Two forms of religious extremism confronted me last week, first when I lectured in the United Kingdom, then when I arrived in Jerusalem to launch my book Kosher Jesus.

In England, I attended Limmud, where a full 1 percent of all Jews in Britain gathered for a Jewish studies conference that has by now become the most successful Anglo-Jewish export in recent history. Every Jewish group was represented, with one glaring exception:the Orthodox rabbinate, who boycott the event because of the Reform and Conservative (Masorti) rabbis present.



This is in sharp contrast to Limmud NY where, for example, Yeshiva University – responsible for ordaining the vast majority of modern Orthodox rabbis in the United States – sends an official delegation.

The second and more insidious example of frightening religious intolerance hit me as I landed in Israel and discovered a country up in arms about a haredi man (poorly translated as ultra- Orthodox) who had spit on an Orthodox eightyear- old girl for immodest dress (ironically, the girl was wearing a skirt and elbow-length sleeves at the time of the attack) and another haredi man arrested for calling a female Jewish soldier a “whore” for refusing to move to the back of a bus.

On New Year’s eve haredi activists donned holocaust prison garb with yellow “Jude” stars in a vulgar attempt to allege Nazi-like persecution at the hands of Israeli society. In truth all they accomplished was to trivialize the gassing of six million Jews. The finishing touch was placing their own children in concentration camp garb before the world’s media which added the violation of innocence to the defamation of the Jewish state.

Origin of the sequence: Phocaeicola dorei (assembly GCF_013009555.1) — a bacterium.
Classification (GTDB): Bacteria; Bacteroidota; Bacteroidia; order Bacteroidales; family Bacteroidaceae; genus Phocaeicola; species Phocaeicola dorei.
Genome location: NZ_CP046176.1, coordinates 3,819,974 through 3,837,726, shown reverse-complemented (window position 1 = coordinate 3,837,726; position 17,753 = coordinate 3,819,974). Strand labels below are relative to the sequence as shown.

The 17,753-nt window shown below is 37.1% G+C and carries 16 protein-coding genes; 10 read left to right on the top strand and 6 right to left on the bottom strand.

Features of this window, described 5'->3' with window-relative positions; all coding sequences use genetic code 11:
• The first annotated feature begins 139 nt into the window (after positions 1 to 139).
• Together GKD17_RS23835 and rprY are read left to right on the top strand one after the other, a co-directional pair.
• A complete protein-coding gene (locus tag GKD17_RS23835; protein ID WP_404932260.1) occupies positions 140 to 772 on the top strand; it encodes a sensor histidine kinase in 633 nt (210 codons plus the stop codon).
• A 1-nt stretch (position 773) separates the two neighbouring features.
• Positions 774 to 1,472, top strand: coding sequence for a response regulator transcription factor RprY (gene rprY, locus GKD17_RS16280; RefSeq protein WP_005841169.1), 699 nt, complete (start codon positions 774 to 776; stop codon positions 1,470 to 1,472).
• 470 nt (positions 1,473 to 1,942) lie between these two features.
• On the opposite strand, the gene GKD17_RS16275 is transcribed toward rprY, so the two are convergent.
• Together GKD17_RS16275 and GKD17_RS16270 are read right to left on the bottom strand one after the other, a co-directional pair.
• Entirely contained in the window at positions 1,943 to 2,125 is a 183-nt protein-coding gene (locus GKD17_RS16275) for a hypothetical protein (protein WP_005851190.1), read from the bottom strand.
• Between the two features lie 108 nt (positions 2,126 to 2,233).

There is a common thread uniting these stories.

Religious extremism festers when decent lay people are cowed into submission by fanatics whom they falsely believe to be more religious than they are. There is nothing holy about rabbis refusing to teach young Jews who are pining for Jewish knowledge, just as it is an abomination of our faith for men to treat women abusively. A black coat will never redeem a dark heart. A long beard is poor compensation for a shriveled soul.

SOME DEFENDERS pointed out that these heinous acts are perpetrated by only a small number of haredim. True. But in the face of Islamic terror outrages we in the West rightly demand that mainstream Islamic leaders condemn the extremists, lest their silence make them complicit in the violence. The Jewish community must be judged by the same standard and rabbis of every stripe must condemn this abuse as sickening and contrary to the core of Judaism.

Other defenders maintained that while the extremists’ behavior was deplorable, secular women were also at fault for failing to display sensitivity to religious people and visiting haredi neighborhoods without appropriate modest clothing.

Sorry, but it doesn’t work. Judaism’s core value is freedom of choice and men calling themselves religious can choose to transcend even the most incendiary provocation. Violence in the name of God is never allowed, a point we have repeatedly made to some of our Muslim brothers who justify Palestinian suicide bombers with arguments that “Israeli humiliations” provoke the murders.